How To Come Up With a Business Idea

Good Business Ideas Are All Around You

Brainstorming Business Ideas
How to come up with a business idea. Photo: Philipp Nemenz / Getty Images

Wondering how to come up with a business idea? Some ideas come from a careful analysis of market trends and consumer needs; others come from identifying an unmet need that you see. If you are interested in starting a business, but don't know what product or service you might sell, explore these ways of coming up with a business idea.

Key Takeaways

  • Think about your existing skills as a spark for new business ideas.
  • Keep an eye on current events and trends that are creating new market needs.
  • Look for new markets or gaps in an existing market. 
  • Consider different pain points in your life and how a product or service might solve them.
  • Create a business name and write up a business plan before you launch. 

1) Examine Your Own Skill Set for Business Ideas.

Do you have a talent or proven track record that could become the basis of a profitable business? Look at what you do in your day job as well as after work, and consider how you could use those skills in your own business. For instance, you may be able to start a consulting business with your office skills, or start a dog-walking service with your home-based skills. 

To find a viable business idea, ask yourself, "What marketable skills and experience do I have? Will people be willing to pay for my products or services?"

2) Identify Underserved Needs

Keep your eyes and ears open to find areas that have an unmet need in the business world. One strategy is to read the news regularly with the conscious intent of coming up with a business idea. You may be surprised at how many opportunities your brain generates when you’re keeping up with current events and identifying market trends, new fads, industry news—and sometimes just new ideas that have business possibilities.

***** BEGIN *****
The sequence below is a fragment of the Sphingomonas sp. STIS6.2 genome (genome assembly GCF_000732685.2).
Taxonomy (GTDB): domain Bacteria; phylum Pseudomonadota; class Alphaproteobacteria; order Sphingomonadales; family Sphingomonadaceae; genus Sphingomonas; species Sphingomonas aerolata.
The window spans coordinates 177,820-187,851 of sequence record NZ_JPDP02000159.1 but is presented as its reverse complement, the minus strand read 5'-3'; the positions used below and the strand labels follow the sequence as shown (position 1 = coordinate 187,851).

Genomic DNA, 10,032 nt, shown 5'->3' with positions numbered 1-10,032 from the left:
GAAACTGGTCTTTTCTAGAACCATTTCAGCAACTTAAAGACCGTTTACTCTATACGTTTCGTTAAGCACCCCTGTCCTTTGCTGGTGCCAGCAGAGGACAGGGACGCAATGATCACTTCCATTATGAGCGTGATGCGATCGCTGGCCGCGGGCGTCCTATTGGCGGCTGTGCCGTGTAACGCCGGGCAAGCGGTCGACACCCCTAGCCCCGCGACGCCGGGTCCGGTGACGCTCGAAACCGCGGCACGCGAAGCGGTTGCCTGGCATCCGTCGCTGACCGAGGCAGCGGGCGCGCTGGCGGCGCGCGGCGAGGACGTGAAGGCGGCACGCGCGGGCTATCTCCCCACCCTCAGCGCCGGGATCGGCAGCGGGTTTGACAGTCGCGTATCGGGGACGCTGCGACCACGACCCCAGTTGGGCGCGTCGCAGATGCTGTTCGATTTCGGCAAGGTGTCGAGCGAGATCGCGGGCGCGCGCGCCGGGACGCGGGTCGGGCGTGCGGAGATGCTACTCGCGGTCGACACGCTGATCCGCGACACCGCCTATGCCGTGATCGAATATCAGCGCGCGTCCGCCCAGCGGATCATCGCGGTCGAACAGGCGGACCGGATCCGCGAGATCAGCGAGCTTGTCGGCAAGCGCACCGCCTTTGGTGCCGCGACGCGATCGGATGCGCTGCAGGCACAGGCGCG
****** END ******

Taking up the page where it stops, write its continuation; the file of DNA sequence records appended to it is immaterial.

For instance, after same-sex marriages became legal in Canada, entrepreneurs began selling tourist travel packages that included a marriage ceremony for same-sex couples from other countries.

3) Invent a New Product or Service

Look around your life and ask yourself how different pain points could be solved or improved throughout your day. Ask people about additional services that they'd like to see. Once you start brainstorming, focus on a particular target market and create ideas for services that that group would be interested in. 

For example, there are millions of aging gardeners across North America. What products or services could you create that would enable them to garden longer and more easily? 

Finding a niche market and exploiting it is one of the best paths to success in business, especially if you focus on an area you're passionate about.

4) Add Value to an Existing Product

You don't need to reinvent the wheel in order to build a successful business. Instead, think of ways to improve an existing product. Here are some changes that can be made in order to make something better:

  • Delivery
  • Location
  • Cost
  • Customer experience

Can you take an existing product and make it better by having it delivered? For instance the Quip toothbrush takes a relatively standard idea (a battery powered toothbrush) and adds the convenience of mail delivery for not only the brush, but also new brush heads and batteries every few months. 

Could you bring a new product or service to a geographic market that’s underserved? Or improve customer experience by, say, creating a community around the product or service you’re offering?